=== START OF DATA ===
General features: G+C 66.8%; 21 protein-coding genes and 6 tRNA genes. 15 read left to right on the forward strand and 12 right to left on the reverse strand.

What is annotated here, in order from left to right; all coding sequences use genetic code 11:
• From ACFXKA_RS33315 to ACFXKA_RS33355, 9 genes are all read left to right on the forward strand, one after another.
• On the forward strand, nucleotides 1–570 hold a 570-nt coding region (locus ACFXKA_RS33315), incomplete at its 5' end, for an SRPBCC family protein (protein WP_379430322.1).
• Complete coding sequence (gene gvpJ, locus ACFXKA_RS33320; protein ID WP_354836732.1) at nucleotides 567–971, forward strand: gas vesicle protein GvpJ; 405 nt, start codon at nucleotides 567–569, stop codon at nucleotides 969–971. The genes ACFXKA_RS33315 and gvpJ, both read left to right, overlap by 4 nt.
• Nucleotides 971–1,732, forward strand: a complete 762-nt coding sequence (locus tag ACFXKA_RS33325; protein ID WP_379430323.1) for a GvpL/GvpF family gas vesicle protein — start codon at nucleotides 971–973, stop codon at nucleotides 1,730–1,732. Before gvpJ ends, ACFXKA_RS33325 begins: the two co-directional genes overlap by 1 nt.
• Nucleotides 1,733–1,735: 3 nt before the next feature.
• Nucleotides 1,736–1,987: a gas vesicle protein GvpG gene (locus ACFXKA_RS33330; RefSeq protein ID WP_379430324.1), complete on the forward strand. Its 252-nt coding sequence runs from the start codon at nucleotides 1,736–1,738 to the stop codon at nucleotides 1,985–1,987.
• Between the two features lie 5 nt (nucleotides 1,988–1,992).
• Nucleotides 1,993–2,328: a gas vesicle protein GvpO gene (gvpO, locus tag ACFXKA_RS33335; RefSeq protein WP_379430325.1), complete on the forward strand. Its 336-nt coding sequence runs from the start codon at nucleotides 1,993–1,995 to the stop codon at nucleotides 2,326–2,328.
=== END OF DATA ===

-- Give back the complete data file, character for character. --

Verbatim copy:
General features: G+C 66.8%; 21 protein-coding genes and 6 tRNA genes. 15 read left to right on the forward strand and 12 right to left on the reverse strand.

What is annotated here, in order from left to right; all coding sequences use genetic code 11:
• From ACFXKA_RS33315 to ACFXKA_RS33355, 9 genes are all read left to right on the forward strand, one after another.
• On the forward strand, nucleotides 1–570 hold a 570-nt coding region (locus ACFXKA_RS33315), incomplete at its 5' end, for an SRPBCC family protein (protein WP_379430322.1).
• Complete coding sequence (gene gvpJ, locus ACFXKA_RS33320; protein ID WP_354836732.1) at nucleotides 567–971, forward strand: gas vesicle protein GvpJ; 405 nt, start codon at nucleotides 567–569, stop codon at nucleotides 969–971. The genes ACFXKA_RS33315 and gvpJ, both read left to right, overlap by 4 nt.
• Nucleotides 971–1,732, forward strand: a complete 762-nt coding sequence (locus tag ACFXKA_RS33325; protein ID WP_379430323.1) for a GvpL/GvpF family gas vesicle protein — start codon at nucleotides 971–973, stop codon at nucleotides 1,730–1,732. Before gvpJ ends, ACFXKA_RS33325 begins: the two co-directional genes overlap by 1 nt.
• Nucleotides 1,733–1,735: 3 nt before the next feature.
• Nucleotides 1,736–1,987: a gas vesicle protein GvpG gene (locus ACFXKA_RS33330; RefSeq protein ID WP_379430324.1), complete on the forward strand. Its 252-nt coding sequence runs from the start codon at nucleotides 1,736–1,738 to the stop codon at nucleotides 1,985–1,987.
• Between the two features lie 5 nt (nucleotides 1,988–1,992).
• Nucleotides 1,993–2,328: a gas vesicle protein GvpO gene (gvpO, locus tag ACFXKA_RS33335; RefSeq protein WP_379430325.1), complete on the forward strand. Its 336-nt coding sequence runs from the start codon at nucleotides 1,993–1,995 to the stop codon at nucleotides 2,326–2,328.